// Don't emit; allow Babel to transform files.
    "noEmit": true,
    // Enable strictest settings like strictNullChecks & noImplicitAny.
    "strict": true,
    // Disallow features that require cross-file information for emit.
    "isolatedModules": true,
    // Import non-ES modules as default imports.
    "esModuleInterop": true,
    "baseUrl": ".",
    "paths": {
      "@components": [ "src/components" ],
      "@scss": [ "src/scss" ],
      "@img": [ "src/img" ],
      "@": [ "src" ],
    }
  },
  "include": [
    "custom.d.ts",
    "src"
  ]
}

Aliases must be added into the tsconfig.json paths also in order that TypeScript can find them.

Add check-types script to package.json

  "scripts": {
    "check-types": "tsc"
  }

Now you have a separate command for type checking.

$ npm run check-types -- --watch

You could also add npm run check-types to your build script to check types when building for the production.

Now you could rename your .js files to .ts and start using TypeScript features. My demo project contains both js and ts files which shouldn't be the case in a real project.

Note that type checking is not part of the development workflow with this approach. You need to check them separately. This might be a good or bad thing depending on how do you want to work.

Separate dev and prod environments

And finally, let's make a few changes to our build system. We'll separate dev and prod build to make development easier and building faster.

Install webpack-merge

$ npm i webpack-merge --save-dev

Create build/webpack.base.config.js

We'll move most of the configuration into this file.

const path = require('path')
const HtmlWebpackPlugin = require('html-webpack-plugin')
const MiniCssExtractPlugin = require('mini-css-extract-plugin')

module.exports = {
  entry: './src/app',
  output: {
    path: path.resolve(__dirname, '../dist'),
    filename: 'app.[contenthash:8].js',
    publicPath: '/'
  },
  module: {
    rules: [
      {
        test: [/.js$|.ts$/],
        exclude: /(node_modules)/,
        use: {
          loader: 'babel-loader',
          options: {
            presets: [
              '@babel/typescript', 
              '@babel/preset-env'
            ]
          }
        }
      },
      {
        test: /\.svg$/,
        loader: 'svg-url-loader',
        options: {
          noquotes: true
        }
      },
      {
        test: /\.(png|jpg|gif)$/,
        use: [
          {
            loader: 'file-loader',
            options: {
              name: '[name].[hash:8].[ext]',
              outputPath: 'assets/'
            }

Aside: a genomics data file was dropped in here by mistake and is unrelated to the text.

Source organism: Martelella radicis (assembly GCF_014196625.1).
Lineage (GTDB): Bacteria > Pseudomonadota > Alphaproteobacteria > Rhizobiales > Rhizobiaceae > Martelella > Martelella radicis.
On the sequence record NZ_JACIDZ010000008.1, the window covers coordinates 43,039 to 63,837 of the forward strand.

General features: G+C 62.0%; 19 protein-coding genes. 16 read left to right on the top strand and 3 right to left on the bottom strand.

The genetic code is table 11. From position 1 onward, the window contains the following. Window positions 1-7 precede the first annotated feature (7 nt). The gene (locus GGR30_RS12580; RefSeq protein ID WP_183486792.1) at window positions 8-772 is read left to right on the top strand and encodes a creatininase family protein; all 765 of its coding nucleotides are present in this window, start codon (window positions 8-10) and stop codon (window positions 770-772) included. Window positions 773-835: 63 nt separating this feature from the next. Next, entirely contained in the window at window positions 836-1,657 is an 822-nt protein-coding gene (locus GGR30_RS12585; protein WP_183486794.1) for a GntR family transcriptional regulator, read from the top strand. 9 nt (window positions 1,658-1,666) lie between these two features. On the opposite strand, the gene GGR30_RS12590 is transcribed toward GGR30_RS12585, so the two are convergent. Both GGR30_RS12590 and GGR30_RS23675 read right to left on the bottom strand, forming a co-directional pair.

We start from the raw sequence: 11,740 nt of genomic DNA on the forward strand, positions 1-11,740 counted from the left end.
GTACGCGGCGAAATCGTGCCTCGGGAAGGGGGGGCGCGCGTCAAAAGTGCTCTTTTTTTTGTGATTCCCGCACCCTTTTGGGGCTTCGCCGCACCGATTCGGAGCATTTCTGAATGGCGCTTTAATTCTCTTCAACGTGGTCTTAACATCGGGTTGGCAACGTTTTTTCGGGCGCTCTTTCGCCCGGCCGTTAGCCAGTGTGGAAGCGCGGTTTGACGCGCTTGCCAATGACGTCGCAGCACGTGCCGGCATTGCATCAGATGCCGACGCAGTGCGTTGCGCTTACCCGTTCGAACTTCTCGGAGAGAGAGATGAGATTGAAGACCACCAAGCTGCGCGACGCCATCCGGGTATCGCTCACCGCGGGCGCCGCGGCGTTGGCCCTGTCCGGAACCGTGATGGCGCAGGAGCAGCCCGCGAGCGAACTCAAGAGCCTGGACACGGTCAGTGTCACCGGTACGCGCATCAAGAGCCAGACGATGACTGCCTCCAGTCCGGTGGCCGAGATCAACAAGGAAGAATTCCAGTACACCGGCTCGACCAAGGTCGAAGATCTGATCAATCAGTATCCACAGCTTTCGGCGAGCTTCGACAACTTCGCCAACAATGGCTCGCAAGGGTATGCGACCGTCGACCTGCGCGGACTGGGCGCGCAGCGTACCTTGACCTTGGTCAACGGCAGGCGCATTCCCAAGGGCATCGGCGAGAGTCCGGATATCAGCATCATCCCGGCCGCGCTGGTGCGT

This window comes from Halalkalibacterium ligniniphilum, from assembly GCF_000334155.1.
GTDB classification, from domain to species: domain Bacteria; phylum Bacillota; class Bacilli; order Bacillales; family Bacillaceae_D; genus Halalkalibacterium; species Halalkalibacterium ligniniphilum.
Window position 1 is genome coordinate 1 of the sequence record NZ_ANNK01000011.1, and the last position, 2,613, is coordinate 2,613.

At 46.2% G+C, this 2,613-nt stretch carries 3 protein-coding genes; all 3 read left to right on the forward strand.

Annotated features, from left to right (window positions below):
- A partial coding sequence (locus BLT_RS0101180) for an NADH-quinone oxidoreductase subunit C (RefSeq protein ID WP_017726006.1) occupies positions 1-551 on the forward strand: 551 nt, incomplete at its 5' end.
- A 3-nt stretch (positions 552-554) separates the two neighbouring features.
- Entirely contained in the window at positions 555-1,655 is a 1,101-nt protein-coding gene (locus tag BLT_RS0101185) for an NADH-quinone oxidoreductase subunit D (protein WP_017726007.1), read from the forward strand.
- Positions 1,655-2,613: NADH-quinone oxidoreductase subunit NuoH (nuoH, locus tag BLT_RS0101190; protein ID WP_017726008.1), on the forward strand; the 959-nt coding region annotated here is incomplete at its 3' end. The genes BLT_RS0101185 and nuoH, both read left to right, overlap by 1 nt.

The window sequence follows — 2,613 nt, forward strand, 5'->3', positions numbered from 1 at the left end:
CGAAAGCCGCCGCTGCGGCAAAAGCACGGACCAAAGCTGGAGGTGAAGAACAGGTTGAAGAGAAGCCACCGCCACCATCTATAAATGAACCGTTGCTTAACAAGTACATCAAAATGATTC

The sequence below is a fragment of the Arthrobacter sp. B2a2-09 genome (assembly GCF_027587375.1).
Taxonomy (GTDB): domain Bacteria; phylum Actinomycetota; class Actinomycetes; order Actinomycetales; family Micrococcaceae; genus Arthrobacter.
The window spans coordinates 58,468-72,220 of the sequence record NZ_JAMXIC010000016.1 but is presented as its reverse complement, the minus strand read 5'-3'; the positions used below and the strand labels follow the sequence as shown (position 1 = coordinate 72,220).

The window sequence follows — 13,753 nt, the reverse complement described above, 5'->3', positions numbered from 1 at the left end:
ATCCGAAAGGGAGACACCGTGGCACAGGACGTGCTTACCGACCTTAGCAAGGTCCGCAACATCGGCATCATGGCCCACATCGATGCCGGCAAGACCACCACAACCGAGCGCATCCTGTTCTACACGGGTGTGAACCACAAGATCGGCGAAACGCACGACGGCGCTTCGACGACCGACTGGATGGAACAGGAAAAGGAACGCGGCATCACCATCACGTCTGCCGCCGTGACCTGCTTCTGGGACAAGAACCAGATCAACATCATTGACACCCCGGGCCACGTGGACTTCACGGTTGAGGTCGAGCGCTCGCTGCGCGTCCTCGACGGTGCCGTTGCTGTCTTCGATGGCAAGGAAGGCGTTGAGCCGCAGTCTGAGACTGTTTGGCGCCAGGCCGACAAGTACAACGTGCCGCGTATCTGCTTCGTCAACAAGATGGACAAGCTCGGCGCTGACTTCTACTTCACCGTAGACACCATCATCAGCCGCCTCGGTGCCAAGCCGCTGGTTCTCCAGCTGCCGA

}
        ]
      },
      {
        test: [/.css$|.scss$/],
        use: [
          MiniCssExtractPlugin.loader,
          'css-loader', 
          'sass-loader',
          'postcss-loader'
        ]
      }
    ]
  },
  resolve: {
    alias: {
      '@components': path.resolve(__dirname, '../src/components'),
      '@scss': path.resolve(__dirname, '../src/scss'),
      '@img': path.resolve(__dirname, '../src/img'),
      '@': path.resolve(__dirname, '../src')
    },
    modules: [
      'node_modules',
      path.resolve(__dirname, '../src')
    ],
    extensions: ['.js', '.ts'],
  },
  plugins: [
    new MiniCssExtractPlugin({
      filename: 'app.[contenthash:8].css',
    }),
    new HtmlWebpackPlugin({
      title: 'Setting up webpack 4',
      template: 'index.html',
      inject: true,
      minify: {
        removeComments: true,
        collapseWhitespace: true
      },
    })
  ]
}

Create build/webpack.dev.config.js

Dev config is currently quite empty but something probably comes up which should be added only to the development environment.

const merge = require('webpack-merge')
const webpackBaseConfig = require('./webpack.base.config.js')

module.exports = merge(webpackBaseConfig, {})

Create build/webpack.prod.config.js

Production file has all optimization tasks which will slow down our dev build. Though remember to test prod build occasionally to ditch early prod config related issues.

const merge = require('webpack-merge')
const UglifyJsPlugin = require('uglifyjs-webpack-plugin')
const OptimizeCSSAssetsPlugin = require('optimize-css-assets-webpack-plugin')
const webpackBaseConfig = require('./webpack.base.config.js')

module.exports = merge(webpackBaseConfig, {
  optimization: {
    minimizer: [
      new UglifyJsPlugin(),
      new OptimizeCSSAssetsPlugin()
    ]
  }
})

Modify package.json build commands to utilize new configs

  "scripts": {
    "build": "rm -rf ./dist/ && npm run check-types && webpack --mode production --config ./build/webpack.prod.config.js",
    "dev": "webpack-dev-server --mode development --config ./build/webpack.dev.config.js",
    "check-types": "tsc"
  },

After this step, it's possible to remove webpack.config.js from the root of the project. I have kept it in the demo as a reference.


Now our webpack configuration starts to look quite ready and we can focus more on the application logic.